The Tongass National Forest makes up most of Southeast Alaska (Courtesy U.S. Forest Service)

The acting district ranger for Ketchikan-Misty Fiords Ranger District gave an update on the Tongass National Forest during this week’s Ketchikan Chamber of Commerce lunch.

Susan Howle has been in the job for a few months now, but has been in Southeast about eight years. She said the Tongass National Forest is a major economic resource for the region. Tourism, recreation, timber and mining are among the economic opportunities the forest supports.

“The Tongass contains the largest silver producers, at approximately 2,400 tons of ore per day,” she said. “You probably know the two mines up around Juneau are Greens Creek and Kensington.”

Howle talked about the recent Tongass Land Management Plan amendment that calls for a transition from old-growth to primarily young-growth timber harvest.

She said right now, Forest Service crews are conducting an inventory of young-growth stands, to see how much and where that logging can take place.

“When we did the forest plan amendment, we used models,” she said. “This is actually one the ground, looking at things on the ground, site-specifically. So, the information that’s going to come out of this young growth inventory is going to be used by us and our stakeholders to support decision making as we move forward.”

Howle went through some of the different ranger districts to talk about what’s happening on each. On Prince of Wales, she said they are assessing the forest to develop recommendations for the agency.

“The purpose of that project is to improve forest ecosystem health on the two ranger districts, Craig and Thorne Bay,” she said. “And to help support community resiliency, provide economic development through an integrated approach to meet multiple resource objectives.”

The Petersburg Ranger District is working with the TRAILS program – Training Rural Alaska Young Leaders and Students – in Kake.

“So about eight to 10 kids, youth, get hands-on experience in trail construction, inventory and planning,” she said. “It also includes activities that, hopefully it sticks with them and they’ll choose that as a career path one day.”

In Wrangell, Howle said the ranger district continues work on improving the Anan Wildlife Observatory Site. And in Yakutat, the Forest Service is monitoring and protecting the Situk River, which is a popular subsistence and commercial fishing area.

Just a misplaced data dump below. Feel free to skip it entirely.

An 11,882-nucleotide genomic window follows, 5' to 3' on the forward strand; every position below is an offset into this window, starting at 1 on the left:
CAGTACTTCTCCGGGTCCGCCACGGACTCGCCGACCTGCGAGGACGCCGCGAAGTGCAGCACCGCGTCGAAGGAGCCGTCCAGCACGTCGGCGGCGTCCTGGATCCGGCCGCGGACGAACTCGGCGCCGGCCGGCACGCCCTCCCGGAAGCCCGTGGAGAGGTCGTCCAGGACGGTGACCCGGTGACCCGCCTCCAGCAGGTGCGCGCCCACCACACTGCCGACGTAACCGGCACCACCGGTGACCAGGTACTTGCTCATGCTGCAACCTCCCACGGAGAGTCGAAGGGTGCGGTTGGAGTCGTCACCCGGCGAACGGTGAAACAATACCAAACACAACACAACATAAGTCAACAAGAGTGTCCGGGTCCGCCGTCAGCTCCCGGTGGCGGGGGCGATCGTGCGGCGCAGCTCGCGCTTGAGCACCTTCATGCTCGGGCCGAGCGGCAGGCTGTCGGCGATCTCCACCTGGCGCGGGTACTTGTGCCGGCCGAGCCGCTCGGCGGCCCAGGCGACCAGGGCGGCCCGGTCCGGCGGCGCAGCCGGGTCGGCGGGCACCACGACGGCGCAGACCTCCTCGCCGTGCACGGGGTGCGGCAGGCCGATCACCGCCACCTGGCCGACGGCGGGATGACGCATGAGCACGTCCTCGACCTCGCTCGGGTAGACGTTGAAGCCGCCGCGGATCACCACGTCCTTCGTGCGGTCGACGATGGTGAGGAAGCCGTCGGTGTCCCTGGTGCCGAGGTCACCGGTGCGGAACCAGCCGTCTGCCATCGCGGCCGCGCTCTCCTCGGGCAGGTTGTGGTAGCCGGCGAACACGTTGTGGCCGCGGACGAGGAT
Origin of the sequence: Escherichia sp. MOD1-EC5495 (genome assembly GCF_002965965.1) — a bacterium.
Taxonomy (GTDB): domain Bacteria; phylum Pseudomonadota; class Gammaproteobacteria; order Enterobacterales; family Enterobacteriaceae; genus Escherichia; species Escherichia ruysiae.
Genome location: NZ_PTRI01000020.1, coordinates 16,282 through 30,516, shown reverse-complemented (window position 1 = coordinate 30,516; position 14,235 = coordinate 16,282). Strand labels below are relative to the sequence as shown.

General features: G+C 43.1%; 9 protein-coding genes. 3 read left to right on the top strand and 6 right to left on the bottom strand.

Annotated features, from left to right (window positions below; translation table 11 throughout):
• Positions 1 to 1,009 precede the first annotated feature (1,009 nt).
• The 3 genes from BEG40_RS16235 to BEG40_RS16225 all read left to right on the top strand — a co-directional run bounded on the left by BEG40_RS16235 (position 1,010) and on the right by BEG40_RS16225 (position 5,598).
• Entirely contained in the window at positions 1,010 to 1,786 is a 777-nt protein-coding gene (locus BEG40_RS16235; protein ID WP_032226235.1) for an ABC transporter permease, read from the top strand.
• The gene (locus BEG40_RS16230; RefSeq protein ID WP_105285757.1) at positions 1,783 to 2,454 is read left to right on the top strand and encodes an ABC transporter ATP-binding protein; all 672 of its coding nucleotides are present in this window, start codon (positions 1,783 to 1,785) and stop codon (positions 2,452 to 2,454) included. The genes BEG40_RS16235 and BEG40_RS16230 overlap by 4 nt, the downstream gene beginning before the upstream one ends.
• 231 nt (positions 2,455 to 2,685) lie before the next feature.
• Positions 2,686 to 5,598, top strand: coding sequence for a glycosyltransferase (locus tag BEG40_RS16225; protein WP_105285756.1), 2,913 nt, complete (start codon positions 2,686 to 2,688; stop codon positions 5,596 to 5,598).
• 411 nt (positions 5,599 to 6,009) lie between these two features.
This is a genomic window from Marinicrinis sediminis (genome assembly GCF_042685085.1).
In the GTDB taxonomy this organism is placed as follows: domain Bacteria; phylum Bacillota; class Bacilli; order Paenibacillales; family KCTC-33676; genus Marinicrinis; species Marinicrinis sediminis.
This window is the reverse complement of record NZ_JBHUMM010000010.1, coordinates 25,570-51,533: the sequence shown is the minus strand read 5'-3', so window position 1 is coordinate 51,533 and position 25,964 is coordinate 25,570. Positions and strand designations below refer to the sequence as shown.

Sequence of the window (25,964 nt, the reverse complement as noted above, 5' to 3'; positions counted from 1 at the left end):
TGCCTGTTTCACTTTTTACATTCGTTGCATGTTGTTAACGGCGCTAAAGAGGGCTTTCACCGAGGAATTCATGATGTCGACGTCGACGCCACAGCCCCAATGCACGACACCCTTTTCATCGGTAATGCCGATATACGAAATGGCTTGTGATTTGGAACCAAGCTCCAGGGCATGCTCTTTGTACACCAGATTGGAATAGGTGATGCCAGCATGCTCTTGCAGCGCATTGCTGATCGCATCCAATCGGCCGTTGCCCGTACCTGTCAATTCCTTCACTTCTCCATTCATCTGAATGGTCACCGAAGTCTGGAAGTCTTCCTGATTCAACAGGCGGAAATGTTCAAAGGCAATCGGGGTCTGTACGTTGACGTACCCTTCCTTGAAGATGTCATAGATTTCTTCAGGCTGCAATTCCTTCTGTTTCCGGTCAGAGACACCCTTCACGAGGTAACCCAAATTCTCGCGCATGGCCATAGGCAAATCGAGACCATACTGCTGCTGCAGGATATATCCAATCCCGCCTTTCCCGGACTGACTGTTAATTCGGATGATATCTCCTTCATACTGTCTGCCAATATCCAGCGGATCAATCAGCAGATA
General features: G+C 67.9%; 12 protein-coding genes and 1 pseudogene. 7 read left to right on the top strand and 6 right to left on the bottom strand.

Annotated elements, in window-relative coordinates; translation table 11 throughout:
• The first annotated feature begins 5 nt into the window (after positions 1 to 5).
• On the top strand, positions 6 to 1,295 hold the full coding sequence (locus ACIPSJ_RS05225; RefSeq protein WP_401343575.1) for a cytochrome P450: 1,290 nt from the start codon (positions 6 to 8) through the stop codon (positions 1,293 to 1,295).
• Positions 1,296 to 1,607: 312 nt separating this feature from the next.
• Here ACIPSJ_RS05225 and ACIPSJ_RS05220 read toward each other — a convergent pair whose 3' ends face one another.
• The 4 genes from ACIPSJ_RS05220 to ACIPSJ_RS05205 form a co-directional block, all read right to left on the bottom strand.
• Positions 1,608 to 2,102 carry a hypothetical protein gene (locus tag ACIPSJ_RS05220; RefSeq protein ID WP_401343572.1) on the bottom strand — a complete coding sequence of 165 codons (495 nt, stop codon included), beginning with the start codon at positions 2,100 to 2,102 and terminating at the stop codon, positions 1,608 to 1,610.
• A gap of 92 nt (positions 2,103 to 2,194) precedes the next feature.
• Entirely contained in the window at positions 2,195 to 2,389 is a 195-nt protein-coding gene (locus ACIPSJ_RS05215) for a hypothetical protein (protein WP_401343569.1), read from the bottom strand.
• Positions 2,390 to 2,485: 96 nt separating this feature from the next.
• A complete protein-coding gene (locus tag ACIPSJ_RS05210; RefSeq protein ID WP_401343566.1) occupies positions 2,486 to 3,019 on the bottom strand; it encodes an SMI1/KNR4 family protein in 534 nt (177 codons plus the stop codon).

In Sitka, Howle said the ranger district has been working on plans for the Katlian Bay area. She said the state is funding a new 9-mile road with a bridge that will end about 4 miles east of the estuary, close to tribal and Forest Service lands.

Howle said the road project will change the character of the watershed.

“The Sitka Ranger District held open house meetings to identify other opportunities for recreation, restoration, enhancement,” she said. “The district is working with the Sitka Tribe of Alaska and Shee Atika biologists. So, improving forest and stream conditions in and around the watershed. That will help indirectly provide jobs in the Sitka area.”

And in Ketchikan, Howle said every day seems to bring something new across her desk. One item of interest is an ongoing Environmental Analysis for the first young-growth timber sale on the Tongass, planned for a site on Gravina Island.

“It’ll be a small young-growth sale,” she said. “But it shows that commitment we made in that forest plan amendment that we would slowly transition to young growth.”

That site is next to state land that’s also programmed for logging.

Howle said the Ketchikan-Misty Fiords Ranger District also is working on repairs to some shelters and cabins, and an Americorps crew is conducting trail maintenance.

Not surprisingly, considering Ketchikan’s roots as a timber town, many of the questions following Howle’s presentation focused on logging. Dick Coose, a retired district ranger and current Ketchikan City Council member, asked how much the federal government will have to subsidize the Gravina Island young-growth sale to make it economically viable.

Howle didn’t have any numbers, and said that will be part of the Environmental Assessment. But, she said, the roads that the state is going to build for its neighboring timber sale will help make the federal sale more profitable.

Owen Graham of the Alaska Forest Association also was in the audience, on the other side of the room, and added that if the trees are old enough, it might be worth it.

“If it’s really young, it doesn’t make sense to cut it,” he said. “I don’t know whether to support it or not. I want to have a sale up there so the loggers in Ketchikan can have some work.”

Coose also asked about the status of the Shelter Cove Road, which is a state project that crosses federal and tribal land. Howle said construction is under way on that project, which will open up logging and recreational opportunities.

Shelter Cove Road will link to the existing Revilla Road.

Howle told the chamber audience that she’s interested in forming a group of Ketchikan residents, and particularly the business community, to help the Forest Service with future planning in the district. Audience members were receptive, and Chamber Executive Director Bill Swift said it will be brought to the board.